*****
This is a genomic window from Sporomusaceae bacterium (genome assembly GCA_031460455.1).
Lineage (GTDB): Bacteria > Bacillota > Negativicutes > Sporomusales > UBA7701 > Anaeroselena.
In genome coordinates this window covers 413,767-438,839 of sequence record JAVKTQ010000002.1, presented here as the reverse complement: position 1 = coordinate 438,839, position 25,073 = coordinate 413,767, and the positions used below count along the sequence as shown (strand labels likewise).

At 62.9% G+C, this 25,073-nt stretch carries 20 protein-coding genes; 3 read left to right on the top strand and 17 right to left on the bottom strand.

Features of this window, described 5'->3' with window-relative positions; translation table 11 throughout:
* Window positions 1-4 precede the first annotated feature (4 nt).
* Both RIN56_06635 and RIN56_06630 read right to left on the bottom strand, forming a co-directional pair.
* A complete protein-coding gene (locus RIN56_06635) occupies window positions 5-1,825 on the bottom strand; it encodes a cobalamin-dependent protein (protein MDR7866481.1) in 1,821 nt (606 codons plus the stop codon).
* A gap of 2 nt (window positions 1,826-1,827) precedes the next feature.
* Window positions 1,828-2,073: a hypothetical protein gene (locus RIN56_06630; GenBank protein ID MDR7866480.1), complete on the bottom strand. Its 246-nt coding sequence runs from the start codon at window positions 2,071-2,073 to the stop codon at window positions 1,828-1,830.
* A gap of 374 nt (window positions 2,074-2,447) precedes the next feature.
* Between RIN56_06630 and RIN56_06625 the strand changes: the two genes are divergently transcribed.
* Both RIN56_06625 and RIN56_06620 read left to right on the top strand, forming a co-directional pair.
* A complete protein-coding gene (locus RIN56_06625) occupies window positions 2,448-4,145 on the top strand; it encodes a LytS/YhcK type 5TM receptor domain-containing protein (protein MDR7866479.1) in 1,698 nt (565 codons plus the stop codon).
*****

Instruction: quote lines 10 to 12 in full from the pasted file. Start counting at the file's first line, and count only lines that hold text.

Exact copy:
* Window positions 1,828-2,073: a hypothetical protein gene (locus RIN56_06630; GenBank protein ID MDR7866480.1), complete on the bottom strand. Its 246-nt coding sequence runs from the start codon at window positions 2,071-2,073 to the stop codon at window positions 1,828-1,830.
* A gap of 374 nt (window positions 2,074-2,447) precedes the next feature.
* Between RIN56_06630 and RIN56_06625 the strand changes: the two genes are divergently transcribed.